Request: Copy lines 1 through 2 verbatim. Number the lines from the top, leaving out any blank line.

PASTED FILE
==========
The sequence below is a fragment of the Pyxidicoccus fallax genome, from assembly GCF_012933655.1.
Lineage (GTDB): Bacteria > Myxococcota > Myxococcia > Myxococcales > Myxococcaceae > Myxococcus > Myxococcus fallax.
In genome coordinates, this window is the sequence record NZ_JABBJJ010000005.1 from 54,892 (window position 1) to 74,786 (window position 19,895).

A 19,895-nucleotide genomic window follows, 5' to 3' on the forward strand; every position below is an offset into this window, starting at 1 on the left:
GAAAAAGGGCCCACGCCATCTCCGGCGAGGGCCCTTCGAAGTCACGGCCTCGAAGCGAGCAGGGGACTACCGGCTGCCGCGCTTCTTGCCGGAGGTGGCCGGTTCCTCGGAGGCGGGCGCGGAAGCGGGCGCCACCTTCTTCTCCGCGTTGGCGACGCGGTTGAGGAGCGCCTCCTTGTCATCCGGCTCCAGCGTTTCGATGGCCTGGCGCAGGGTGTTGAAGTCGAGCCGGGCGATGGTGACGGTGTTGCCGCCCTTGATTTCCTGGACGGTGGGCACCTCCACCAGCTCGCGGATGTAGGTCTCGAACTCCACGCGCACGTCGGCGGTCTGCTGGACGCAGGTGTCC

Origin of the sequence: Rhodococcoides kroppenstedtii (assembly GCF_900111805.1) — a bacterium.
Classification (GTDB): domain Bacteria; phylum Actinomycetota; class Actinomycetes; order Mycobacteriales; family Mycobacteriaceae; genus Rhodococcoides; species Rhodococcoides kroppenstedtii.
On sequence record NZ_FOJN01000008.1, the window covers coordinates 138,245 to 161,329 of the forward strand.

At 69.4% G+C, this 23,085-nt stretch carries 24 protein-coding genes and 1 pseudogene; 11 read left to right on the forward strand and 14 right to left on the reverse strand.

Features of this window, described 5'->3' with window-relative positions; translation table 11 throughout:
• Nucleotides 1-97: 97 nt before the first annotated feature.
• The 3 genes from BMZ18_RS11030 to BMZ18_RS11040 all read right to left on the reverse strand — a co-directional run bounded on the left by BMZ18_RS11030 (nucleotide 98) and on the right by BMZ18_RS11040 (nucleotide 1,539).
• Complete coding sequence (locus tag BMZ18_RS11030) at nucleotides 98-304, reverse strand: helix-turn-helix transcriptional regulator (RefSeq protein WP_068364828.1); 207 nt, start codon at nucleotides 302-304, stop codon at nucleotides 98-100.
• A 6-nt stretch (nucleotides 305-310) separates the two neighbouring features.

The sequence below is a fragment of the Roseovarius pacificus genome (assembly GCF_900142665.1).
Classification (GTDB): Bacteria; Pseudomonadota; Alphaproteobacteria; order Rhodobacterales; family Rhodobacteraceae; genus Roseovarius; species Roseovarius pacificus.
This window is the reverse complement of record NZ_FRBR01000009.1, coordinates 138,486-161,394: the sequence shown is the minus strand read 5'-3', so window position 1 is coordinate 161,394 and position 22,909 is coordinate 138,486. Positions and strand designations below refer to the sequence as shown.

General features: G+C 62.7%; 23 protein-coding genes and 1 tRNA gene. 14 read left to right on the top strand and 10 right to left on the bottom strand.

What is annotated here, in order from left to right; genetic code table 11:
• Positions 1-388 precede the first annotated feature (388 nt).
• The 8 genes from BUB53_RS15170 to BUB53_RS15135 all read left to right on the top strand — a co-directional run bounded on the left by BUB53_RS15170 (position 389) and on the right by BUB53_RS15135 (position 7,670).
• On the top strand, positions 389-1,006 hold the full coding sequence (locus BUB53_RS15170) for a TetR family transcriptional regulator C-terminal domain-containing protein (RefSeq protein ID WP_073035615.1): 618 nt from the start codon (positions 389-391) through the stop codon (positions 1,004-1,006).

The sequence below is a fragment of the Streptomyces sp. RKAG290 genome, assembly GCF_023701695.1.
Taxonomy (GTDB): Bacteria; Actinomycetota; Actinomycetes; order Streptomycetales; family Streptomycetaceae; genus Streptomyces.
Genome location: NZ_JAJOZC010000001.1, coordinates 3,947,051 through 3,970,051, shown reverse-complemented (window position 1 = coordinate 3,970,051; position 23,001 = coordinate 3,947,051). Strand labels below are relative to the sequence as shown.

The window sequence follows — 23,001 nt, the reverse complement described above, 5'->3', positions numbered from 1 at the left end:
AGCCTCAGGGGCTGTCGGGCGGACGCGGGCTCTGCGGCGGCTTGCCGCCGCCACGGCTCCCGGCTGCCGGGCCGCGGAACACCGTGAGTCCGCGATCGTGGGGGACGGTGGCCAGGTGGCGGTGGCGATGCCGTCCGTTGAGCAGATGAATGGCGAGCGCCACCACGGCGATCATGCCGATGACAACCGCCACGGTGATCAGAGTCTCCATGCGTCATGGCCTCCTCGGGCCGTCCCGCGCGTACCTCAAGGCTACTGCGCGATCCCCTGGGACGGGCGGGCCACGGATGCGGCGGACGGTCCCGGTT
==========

The sequence below is a fragment of the Pyxidicoccus fallax genome, from assembly GCF_012933655.1.
Lineage (GTDB): Bacteria > Myxococcota > Myxococcia > Myxococcales > Myxococcaceae > Myxococcus > Myxococcus fallax.